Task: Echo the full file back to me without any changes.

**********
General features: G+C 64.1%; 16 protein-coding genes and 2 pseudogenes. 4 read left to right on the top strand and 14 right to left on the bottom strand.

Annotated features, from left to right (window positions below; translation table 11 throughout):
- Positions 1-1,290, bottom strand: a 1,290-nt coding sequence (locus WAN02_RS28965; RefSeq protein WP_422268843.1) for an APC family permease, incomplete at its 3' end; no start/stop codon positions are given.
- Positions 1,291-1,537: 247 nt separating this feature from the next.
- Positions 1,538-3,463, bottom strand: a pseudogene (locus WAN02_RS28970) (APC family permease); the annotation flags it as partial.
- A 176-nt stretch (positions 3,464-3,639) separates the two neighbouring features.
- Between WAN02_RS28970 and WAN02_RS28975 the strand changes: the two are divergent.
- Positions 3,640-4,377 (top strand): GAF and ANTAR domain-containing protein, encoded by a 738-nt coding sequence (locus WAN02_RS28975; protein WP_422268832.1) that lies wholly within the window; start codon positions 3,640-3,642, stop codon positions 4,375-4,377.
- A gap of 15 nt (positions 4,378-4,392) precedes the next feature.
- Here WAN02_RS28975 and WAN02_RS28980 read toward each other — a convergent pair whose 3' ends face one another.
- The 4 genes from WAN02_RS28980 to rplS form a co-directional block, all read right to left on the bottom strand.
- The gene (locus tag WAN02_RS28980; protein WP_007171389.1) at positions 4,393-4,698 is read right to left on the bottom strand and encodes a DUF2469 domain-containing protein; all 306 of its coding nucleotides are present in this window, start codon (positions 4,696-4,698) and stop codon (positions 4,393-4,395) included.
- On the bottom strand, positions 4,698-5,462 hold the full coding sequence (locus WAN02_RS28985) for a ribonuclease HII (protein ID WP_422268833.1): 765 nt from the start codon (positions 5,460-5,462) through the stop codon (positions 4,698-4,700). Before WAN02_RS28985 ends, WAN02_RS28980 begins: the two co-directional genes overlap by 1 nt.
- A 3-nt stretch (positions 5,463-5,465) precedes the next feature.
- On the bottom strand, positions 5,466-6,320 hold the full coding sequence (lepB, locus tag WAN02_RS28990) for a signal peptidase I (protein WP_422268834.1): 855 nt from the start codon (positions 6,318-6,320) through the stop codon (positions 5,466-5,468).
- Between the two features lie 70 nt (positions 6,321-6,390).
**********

General features: G+C 64.1%; 16 protein-coding genes and 2 pseudogenes. 4 read left to right on the top strand and 14 right to left on the bottom strand.

Annotated features, from left to right (window positions below; translation table 11 throughout):
- Positions 1-1,290, bottom strand: a 1,290-nt coding sequence (locus WAN02_RS28965; RefSeq protein WP_422268843.1) for an APC family permease, incomplete at its 3' end; no start/stop codon positions are given.
- Positions 1,291-1,537: 247 nt separating this feature from the next.
- Positions 1,538-3,463, bottom strand: a pseudogene (locus WAN02_RS28970) (APC family permease); the annotation flags it as partial.
- A 176-nt stretch (positions 3,464-3,639) separates the two neighbouring features.
- Between WAN02_RS28970 and WAN02_RS28975 the strand changes: the two are divergent.
- Positions 3,640-4,377 (top strand): GAF and ANTAR domain-containing protein, encoded by a 738-nt coding sequence (locus WAN02_RS28975; protein WP_422268832.1) that lies wholly within the window; start codon positions 3,640-3,642, stop codon positions 4,375-4,377.
- A gap of 15 nt (positions 4,378-4,392) precedes the next feature.
- Here WAN02_RS28975 and WAN02_RS28980 read toward each other — a convergent pair whose 3' ends face one another.
- The 4 genes from WAN02_RS28980 to rplS form a co-directional block, all read right to left on the bottom strand.
- The gene (locus tag WAN02_RS28980; protein WP_007171389.1) at positions 4,393-4,698 is read right to left on the bottom strand and encodes a DUF2469 domain-containing protein; all 306 of its coding nucleotides are present in this window, start codon (positions 4,696-4,698) and stop codon (positions 4,393-4,395) included.
- On the bottom strand, positions 4,698-5,462 hold the full coding sequence (locus WAN02_RS28985) for a ribonuclease HII (protein ID WP_422268833.1): 765 nt from the start codon (positions 5,460-5,462) through the stop codon (positions 4,698-4,700). Before WAN02_RS28985 ends, WAN02_RS28980 begins: the two co-directional genes overlap by 1 nt.
- A 3-nt stretch (positions 5,463-5,465) precedes the next feature.
- On the bottom strand, positions 5,466-6,320 hold the full coding sequence (lepB, locus tag WAN02_RS28990) for a signal peptidase I (protein WP_422268834.1): 855 nt from the start codon (positions 6,318-6,320) through the stop codon (positions 5,466-5,468).
- Between the two features lie 70 nt (positions 6,321-6,390).